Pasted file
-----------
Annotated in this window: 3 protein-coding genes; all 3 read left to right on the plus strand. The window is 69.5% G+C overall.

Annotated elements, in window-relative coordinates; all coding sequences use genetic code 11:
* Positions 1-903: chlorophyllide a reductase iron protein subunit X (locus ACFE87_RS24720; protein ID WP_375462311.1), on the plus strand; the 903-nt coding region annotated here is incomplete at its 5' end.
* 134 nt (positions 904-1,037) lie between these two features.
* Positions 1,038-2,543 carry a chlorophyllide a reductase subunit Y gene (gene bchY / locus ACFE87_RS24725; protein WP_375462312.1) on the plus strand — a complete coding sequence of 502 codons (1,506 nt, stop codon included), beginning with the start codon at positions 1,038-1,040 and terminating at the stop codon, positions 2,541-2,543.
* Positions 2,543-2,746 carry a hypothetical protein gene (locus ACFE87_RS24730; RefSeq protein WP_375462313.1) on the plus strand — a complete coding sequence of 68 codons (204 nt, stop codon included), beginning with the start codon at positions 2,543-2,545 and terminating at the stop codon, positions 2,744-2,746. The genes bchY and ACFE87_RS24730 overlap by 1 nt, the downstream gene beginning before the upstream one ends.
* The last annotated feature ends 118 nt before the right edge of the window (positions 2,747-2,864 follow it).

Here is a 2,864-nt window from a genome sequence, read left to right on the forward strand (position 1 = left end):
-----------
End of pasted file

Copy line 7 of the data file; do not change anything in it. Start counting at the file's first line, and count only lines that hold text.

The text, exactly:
* The last annotated feature ends 118 nt before the right edge of the window (positions 2,747-2,864 follow it).